Spencer robot could keep you from missing your flight

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Spencer is designed to guide travellers through airports(Credit: Örebro University)

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Large sprawling airports in unfamiliar cities can be difficult places to find your way around. While it helps if someone can point you in the right direction, what's best is if they can actually take you where you want to go. Well, that's where Spencer comes in. "He" is a multi-lingual robot that's designed to guide travellers through airports.

The project was initiated by Dutch airline KLM, as a way of reducing the costs incurred when passengers miss their flights due to getting lost. Researchers and businesses in five European countries are now involved in the development of the robot.

Spencer is loaded with map data of the airport in question, and is able to ascertain its current location via a combination of sensors such as accelerometers and range-finding lasers. It uses the latter both to avoid objects in its path, and to gauge its proximity to known landmarks – by comparing detected landmarks to ones on its maps, it's able to confirm that it's where it should be.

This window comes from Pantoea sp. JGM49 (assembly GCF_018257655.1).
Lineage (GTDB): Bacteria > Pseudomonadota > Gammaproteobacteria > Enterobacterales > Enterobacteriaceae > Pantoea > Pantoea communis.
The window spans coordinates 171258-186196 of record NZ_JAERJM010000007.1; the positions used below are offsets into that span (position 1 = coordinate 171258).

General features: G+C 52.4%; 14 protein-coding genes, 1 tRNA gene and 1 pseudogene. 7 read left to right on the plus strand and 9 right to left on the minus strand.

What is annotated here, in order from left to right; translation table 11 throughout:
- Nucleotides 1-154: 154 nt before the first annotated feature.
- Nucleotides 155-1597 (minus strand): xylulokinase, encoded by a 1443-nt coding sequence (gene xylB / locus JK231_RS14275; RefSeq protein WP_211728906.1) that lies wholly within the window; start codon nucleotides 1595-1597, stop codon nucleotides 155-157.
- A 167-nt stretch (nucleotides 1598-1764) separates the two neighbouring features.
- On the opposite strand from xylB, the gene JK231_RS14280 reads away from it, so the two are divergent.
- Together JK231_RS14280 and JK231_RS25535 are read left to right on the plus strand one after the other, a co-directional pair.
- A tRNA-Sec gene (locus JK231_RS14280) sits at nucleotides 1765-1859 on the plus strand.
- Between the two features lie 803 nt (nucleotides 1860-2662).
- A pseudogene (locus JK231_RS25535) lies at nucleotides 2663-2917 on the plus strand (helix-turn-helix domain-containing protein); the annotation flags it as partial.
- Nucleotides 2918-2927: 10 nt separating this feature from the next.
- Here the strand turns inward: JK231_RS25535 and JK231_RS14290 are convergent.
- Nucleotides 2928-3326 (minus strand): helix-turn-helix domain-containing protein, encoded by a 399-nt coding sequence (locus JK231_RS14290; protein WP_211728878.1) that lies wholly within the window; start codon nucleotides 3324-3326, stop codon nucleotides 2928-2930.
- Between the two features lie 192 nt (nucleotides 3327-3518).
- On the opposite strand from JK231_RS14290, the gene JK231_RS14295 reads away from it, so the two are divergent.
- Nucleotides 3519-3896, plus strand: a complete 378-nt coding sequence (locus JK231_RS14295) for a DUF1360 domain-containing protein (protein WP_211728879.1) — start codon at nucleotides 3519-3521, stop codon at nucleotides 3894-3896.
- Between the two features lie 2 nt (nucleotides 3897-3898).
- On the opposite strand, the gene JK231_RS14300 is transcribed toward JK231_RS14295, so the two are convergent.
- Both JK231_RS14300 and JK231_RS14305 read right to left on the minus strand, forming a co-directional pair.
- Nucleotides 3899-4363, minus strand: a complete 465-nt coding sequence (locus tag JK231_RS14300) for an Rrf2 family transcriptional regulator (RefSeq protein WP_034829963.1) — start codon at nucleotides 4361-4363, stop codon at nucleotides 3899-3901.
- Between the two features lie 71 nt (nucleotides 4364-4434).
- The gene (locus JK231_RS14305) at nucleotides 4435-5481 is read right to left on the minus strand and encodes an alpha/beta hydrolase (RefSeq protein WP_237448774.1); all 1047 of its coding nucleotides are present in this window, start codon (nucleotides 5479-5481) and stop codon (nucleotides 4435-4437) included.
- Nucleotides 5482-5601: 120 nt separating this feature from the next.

While quickly-moving obstacles (i.e: people) don't pose much in the way of problems for it, a larger challenge is "temporarily permanent" objects such as parked luggage carts. These can't just be discounted as fleeting obstacles to avoid, yet they also aren't permanent structures that help the robot to orient itself within the airport.

It's an issue that is still being addressed, along with the task of making sure that the robot is able to understand human behaviour and act accordingly. This would include things like knowing to go around groups of people instead of trying to cut through them, and keeping track of passengers to make sure that they're still following it.

Plans call for Spencer to be assessed over a one-week period starting on Nov. 30th in Amsterdam's Schiphol international airport, with a larger test scheduled to take place in March. The technology could ultimately be applied to all robots that are required to interact with humans, including robots that care for seniors in their homes.

Spencer can be seen in action, in the video below.

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